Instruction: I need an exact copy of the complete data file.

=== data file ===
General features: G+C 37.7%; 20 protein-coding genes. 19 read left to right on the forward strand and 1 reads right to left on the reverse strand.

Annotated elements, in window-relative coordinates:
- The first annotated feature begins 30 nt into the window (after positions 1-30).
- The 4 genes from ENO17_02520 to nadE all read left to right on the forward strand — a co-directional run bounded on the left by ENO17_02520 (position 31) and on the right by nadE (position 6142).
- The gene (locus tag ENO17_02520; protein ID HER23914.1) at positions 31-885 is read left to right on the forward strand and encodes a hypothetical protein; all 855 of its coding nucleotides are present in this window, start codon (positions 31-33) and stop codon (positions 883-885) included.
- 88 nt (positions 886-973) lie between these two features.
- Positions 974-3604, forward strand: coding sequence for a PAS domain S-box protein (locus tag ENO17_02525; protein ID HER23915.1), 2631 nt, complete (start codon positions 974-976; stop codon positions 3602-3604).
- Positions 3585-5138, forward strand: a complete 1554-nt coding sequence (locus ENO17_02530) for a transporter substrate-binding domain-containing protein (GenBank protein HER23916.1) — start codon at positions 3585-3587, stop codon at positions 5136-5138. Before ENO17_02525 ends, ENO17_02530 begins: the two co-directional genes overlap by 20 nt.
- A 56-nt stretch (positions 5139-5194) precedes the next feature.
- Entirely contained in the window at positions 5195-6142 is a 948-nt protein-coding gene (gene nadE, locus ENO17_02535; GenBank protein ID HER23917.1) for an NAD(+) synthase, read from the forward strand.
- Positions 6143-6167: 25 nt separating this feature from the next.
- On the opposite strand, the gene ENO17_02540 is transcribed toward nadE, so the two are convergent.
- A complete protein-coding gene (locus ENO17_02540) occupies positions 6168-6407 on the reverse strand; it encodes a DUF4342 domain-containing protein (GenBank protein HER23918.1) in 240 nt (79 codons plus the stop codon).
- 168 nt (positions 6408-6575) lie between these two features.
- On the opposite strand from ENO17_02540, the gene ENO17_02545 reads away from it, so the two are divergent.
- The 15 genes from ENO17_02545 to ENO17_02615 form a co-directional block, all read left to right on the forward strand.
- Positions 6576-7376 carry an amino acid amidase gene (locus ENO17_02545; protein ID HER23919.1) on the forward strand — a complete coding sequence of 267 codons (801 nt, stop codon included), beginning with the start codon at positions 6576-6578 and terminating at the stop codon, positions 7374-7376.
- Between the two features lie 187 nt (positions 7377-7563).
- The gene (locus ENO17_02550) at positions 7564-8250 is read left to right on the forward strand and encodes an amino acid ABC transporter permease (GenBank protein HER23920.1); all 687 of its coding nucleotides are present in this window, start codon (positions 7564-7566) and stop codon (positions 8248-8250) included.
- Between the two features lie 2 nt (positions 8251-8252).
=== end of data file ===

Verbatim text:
General features: G+C 37.7%; 20 protein-coding genes. 19 read left to right on the forward strand and 1 reads right to left on the reverse strand.

Annotated elements, in window-relative coordinates:
- The first annotated feature begins 30 nt into the window (after positions 1-30).
- The 4 genes from ENO17_02520 to nadE all read left to right on the forward strand — a co-directional run bounded on the left by ENO17_02520 (position 31) and on the right by nadE (position 6142).
- The gene (locus tag ENO17_02520; protein ID HER23914.1) at positions 31-885 is read left to right on the forward strand and encodes a hypothetical protein; all 855 of its coding nucleotides are present in this window, start codon (positions 31-33) and stop codon (positions 883-885) included.
- 88 nt (positions 886-973) lie between these two features.
- Positions 974-3604, forward strand: coding sequence for a PAS domain S-box protein (locus tag ENO17_02525; protein ID HER23915.1), 2631 nt, complete (start codon positions 974-976; stop codon positions 3602-3604).
- Positions 3585-5138, forward strand: a complete 1554-nt coding sequence (locus ENO17_02530) for a transporter substrate-binding domain-containing protein (GenBank protein HER23916.1) — start codon at positions 3585-3587, stop codon at positions 5136-5138. Before ENO17_02525 ends, ENO17_02530 begins: the two co-directional genes overlap by 20 nt.
- A 56-nt stretch (positions 5139-5194) precedes the next feature.
- Entirely contained in the window at positions 5195-6142 is a 948-nt protein-coding gene (gene nadE, locus ENO17_02535; GenBank protein ID HER23917.1) for an NAD(+) synthase, read from the forward strand.
- Positions 6143-6167: 25 nt separating this feature from the next.
- On the opposite strand, the gene ENO17_02540 is transcribed toward nadE, so the two are convergent.
- A complete protein-coding gene (locus ENO17_02540) occupies positions 6168-6407 on the reverse strand; it encodes a DUF4342 domain-containing protein (GenBank protein HER23918.1) in 240 nt (79 codons plus the stop codon).
- 168 nt (positions 6408-6575) lie between these two features.
- On the opposite strand from ENO17_02540, the gene ENO17_02545 reads away from it, so the two are divergent.
- The 15 genes from ENO17_02545 to ENO17_02615 form a co-directional block, all read left to right on the forward strand.
- Positions 6576-7376 carry an amino acid amidase gene (locus ENO17_02545; protein ID HER23919.1) on the forward strand — a complete coding sequence of 267 codons (801 nt, stop codon included), beginning with the start codon at positions 6576-6578 and terminating at the stop codon, positions 7374-7376.
- Between the two features lie 187 nt (positions 7377-7563).
- The gene (locus ENO17_02550) at positions 7564-8250 is read left to right on the forward strand and encodes an amino acid ABC transporter permease (GenBank protein HER23920.1); all 687 of its coding nucleotides are present in this window, start codon (positions 7564-7566) and stop codon (positions 8248-8250) included.
- Between the two features lie 2 nt (positions 8251-8252).